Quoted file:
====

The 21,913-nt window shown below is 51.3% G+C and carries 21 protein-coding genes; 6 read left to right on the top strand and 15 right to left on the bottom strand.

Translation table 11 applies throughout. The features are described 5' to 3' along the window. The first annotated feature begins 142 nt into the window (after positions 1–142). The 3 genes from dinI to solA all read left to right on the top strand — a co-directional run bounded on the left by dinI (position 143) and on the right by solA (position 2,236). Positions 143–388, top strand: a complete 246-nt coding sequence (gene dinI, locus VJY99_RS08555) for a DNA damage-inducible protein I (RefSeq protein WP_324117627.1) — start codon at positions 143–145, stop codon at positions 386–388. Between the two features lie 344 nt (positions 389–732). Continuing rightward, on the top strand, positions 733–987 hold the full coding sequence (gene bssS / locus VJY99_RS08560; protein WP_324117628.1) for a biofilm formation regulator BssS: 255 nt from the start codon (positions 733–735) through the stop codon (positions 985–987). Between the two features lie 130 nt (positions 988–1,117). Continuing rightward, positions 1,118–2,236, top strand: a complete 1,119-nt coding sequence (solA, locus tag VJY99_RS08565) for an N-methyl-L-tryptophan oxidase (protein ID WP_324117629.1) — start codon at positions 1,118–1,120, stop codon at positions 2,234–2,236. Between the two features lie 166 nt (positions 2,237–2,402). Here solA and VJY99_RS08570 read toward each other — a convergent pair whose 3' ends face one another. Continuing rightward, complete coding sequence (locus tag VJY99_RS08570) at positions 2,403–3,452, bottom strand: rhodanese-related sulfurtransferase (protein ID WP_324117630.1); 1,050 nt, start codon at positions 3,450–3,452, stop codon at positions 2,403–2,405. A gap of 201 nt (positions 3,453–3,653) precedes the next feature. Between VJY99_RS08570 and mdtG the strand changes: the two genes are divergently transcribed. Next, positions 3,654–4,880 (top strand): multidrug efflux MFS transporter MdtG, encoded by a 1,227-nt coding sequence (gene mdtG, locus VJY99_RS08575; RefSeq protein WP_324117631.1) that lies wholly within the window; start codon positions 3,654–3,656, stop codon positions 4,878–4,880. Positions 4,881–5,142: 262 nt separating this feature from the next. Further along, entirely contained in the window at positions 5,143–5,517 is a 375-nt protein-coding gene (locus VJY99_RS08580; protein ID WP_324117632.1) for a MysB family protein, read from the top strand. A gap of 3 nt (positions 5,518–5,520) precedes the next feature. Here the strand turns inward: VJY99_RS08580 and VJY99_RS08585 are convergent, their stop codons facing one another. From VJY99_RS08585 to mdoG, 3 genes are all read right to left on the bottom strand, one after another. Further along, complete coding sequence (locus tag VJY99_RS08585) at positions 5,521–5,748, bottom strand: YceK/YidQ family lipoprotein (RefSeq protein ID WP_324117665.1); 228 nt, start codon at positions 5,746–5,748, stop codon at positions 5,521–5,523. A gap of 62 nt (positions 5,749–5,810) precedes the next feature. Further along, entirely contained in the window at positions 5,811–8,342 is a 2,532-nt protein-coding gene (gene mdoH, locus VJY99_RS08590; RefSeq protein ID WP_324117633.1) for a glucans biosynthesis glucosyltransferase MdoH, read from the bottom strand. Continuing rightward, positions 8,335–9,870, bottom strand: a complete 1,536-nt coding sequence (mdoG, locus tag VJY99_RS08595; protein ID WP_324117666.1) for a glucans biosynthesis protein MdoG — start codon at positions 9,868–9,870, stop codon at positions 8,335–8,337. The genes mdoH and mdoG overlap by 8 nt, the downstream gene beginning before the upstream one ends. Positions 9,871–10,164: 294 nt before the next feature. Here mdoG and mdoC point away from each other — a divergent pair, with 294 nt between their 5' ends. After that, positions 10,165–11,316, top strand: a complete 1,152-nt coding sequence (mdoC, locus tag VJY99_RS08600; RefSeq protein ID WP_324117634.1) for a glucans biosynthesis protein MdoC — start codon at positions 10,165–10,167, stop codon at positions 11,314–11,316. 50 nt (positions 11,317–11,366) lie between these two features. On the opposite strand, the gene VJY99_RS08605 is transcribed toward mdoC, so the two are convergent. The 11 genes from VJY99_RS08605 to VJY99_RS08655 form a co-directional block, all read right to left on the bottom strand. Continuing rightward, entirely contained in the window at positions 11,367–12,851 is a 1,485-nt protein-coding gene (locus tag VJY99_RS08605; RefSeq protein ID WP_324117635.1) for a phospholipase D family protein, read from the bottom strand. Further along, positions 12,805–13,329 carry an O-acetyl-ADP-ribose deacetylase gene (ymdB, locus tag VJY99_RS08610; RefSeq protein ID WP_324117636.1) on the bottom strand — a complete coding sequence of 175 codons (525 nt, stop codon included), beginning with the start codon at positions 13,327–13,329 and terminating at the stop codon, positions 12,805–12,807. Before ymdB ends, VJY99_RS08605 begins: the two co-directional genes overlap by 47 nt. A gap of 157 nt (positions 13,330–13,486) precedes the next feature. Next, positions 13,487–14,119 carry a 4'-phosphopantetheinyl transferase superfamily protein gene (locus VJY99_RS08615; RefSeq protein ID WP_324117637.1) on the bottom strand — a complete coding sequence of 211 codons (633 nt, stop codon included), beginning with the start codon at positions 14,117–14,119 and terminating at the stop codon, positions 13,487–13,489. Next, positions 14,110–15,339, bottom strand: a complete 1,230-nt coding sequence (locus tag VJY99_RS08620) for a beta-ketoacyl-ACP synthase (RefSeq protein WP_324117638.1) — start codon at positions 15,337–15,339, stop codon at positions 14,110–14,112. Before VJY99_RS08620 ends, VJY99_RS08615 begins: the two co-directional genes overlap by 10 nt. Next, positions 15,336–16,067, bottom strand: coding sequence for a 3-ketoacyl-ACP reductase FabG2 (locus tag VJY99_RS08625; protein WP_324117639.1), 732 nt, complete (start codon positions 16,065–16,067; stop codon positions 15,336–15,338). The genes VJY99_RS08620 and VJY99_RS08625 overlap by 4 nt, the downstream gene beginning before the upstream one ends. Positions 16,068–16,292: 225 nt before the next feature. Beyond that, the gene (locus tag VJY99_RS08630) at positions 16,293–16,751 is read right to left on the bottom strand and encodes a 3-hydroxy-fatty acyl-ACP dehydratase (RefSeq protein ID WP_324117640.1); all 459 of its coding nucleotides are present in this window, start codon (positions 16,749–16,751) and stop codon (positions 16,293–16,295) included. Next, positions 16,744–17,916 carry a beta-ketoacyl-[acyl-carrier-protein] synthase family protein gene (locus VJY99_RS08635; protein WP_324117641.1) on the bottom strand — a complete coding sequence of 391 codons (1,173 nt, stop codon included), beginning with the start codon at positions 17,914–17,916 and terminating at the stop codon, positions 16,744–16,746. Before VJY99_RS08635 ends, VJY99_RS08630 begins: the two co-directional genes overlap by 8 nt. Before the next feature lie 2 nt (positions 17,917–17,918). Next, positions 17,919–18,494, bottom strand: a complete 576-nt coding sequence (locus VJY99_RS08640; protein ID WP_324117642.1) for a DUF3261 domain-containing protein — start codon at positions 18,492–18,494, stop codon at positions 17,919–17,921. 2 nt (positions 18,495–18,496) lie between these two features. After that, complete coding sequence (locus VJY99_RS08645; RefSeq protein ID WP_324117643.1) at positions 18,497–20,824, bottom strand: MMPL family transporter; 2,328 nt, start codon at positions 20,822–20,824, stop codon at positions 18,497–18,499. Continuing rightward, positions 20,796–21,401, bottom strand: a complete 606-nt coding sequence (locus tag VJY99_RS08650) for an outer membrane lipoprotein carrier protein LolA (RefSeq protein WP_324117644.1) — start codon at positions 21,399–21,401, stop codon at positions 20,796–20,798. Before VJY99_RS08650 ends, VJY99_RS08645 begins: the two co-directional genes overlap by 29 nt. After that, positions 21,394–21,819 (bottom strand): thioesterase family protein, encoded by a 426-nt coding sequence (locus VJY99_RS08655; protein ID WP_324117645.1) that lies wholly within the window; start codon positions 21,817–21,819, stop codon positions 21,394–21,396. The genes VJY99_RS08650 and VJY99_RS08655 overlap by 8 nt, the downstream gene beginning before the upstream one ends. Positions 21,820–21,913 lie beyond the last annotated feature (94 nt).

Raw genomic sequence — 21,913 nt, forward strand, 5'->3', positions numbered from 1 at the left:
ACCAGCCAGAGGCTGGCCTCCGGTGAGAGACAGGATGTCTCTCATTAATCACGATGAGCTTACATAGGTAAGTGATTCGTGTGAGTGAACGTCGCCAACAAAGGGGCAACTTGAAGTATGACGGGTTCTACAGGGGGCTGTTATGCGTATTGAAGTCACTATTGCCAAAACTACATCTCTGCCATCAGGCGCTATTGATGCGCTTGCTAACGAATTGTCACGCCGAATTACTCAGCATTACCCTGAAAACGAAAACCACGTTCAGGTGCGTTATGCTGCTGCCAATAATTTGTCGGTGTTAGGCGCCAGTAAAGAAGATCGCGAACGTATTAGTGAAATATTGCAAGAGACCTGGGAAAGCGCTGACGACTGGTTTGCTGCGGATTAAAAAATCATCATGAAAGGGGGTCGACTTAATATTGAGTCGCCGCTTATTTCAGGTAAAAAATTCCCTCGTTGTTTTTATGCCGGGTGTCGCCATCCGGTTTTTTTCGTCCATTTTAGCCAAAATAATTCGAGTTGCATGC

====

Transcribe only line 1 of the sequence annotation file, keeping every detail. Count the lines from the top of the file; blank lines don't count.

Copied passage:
The 21,913-nt window shown below is 51.3% G+C and carries 21 protein-coding genes; 6 read left to right on the top strand and 15 right to left on the bottom strand.